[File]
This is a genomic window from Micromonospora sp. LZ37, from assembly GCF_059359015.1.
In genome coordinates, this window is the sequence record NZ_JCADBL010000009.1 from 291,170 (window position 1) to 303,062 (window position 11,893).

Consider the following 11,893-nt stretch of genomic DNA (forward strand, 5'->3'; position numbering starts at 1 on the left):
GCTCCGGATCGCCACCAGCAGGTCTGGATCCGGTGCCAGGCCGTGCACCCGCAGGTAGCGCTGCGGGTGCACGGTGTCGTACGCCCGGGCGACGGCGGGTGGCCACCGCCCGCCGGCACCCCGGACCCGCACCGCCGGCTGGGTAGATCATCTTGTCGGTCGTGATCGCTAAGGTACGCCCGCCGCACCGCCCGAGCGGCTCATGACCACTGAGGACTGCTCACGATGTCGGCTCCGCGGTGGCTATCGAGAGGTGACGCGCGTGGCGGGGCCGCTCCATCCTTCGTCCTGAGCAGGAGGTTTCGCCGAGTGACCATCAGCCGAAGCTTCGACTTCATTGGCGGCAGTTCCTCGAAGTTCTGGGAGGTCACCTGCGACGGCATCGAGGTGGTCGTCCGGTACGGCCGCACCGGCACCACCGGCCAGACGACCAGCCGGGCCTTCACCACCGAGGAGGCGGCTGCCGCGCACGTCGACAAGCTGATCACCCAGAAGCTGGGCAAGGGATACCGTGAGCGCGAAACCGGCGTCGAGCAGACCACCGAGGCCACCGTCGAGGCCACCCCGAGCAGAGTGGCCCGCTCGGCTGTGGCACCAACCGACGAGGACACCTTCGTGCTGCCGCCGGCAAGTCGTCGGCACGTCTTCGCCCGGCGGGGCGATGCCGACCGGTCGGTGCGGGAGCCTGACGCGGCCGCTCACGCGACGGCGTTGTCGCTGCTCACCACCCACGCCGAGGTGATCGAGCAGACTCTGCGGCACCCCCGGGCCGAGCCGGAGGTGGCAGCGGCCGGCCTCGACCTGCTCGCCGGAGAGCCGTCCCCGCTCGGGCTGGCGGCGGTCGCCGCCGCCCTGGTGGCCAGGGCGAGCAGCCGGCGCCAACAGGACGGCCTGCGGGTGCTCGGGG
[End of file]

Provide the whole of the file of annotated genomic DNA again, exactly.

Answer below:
This is a genomic window from Micromonospora sp. LZ37, from assembly GCF_059359015.1.
In genome coordinates, this window is the sequence record NZ_JCADBL010000009.1 from 291,170 (window position 1) to 303,062 (window position 11,893).

Consider the following 11,893-nt stretch of genomic DNA (forward strand, 5'->3'; position numbering starts at 1 on the left):
GCTCCGGATCGCCACCAGCAGGTCTGGATCCGGTGCCAGGCCGTGCACCCGCAGGTAGCGCTGCGGGTGCACGGTGTCGTACGCCCGGGCGACGGCGGGTGGCCACCGCCCGCCGGCACCCCGGACCCGCACCGCCGGCTGGGTAGATCATCTTGTCGGTCGTGATCGCTAAGGTACGCCCGCCGCACCGCCCGAGCGGCTCATGACCACTGAGGACTGCTCACGATGTCGGCTCCGCGGTGGCTATCGAGAGGTGACGCGCGTGGCGGGGCCGCTCCATCCTTCGTCCTGAGCAGGAGGTTTCGCCGAGTGACCATCAGCCGAAGCTTCGACTTCATTGGCGGCAGTTCCTCGAAGTTCTGGGAGGTCACCTGCGACGGCATCGAGGTGGTCGTCCGGTACGGCCGCACCGGCACCACCGGCCAGACGACCAGCCGGGCCTTCACCACCGAGGAGGCGGCTGCCGCGCACGTCGACAAGCTGATCACCCAGAAGCTGGGCAAGGGATACCGTGAGCGCGAAACCGGCGTCGAGCAGACCACCGAGGCCACCGTCGAGGCCACCCCGAGCAGAGTGGCCCGCTCGGCTGTGGCACCAACCGACGAGGACACCTTCGTGCTGCCGCCGGCAAGTCGTCGGCACGTCTTCGCCCGGCGGGGCGATGCCGACCGGTCGGTGCGGGAGCCTGACGCGGCCGCTCACGCGACGGCGTTGTCGCTGCTCACCACCCACGCCGAGGTGATCGAGCAGACTCTGCGGCACCCCCGGGCCGAGCCGGAGGTGGCAGCGGCCGGCCTCGACCTGCTCGCCGGAGAGCCGTCCCCGCTCGGGCTGGCGGCGGTCGCCGCCGCCCTGGTGGCCAGGGCGAGCAGCCGGCGCCAACAGGACGGCCTGCGGGTGCTCGGGG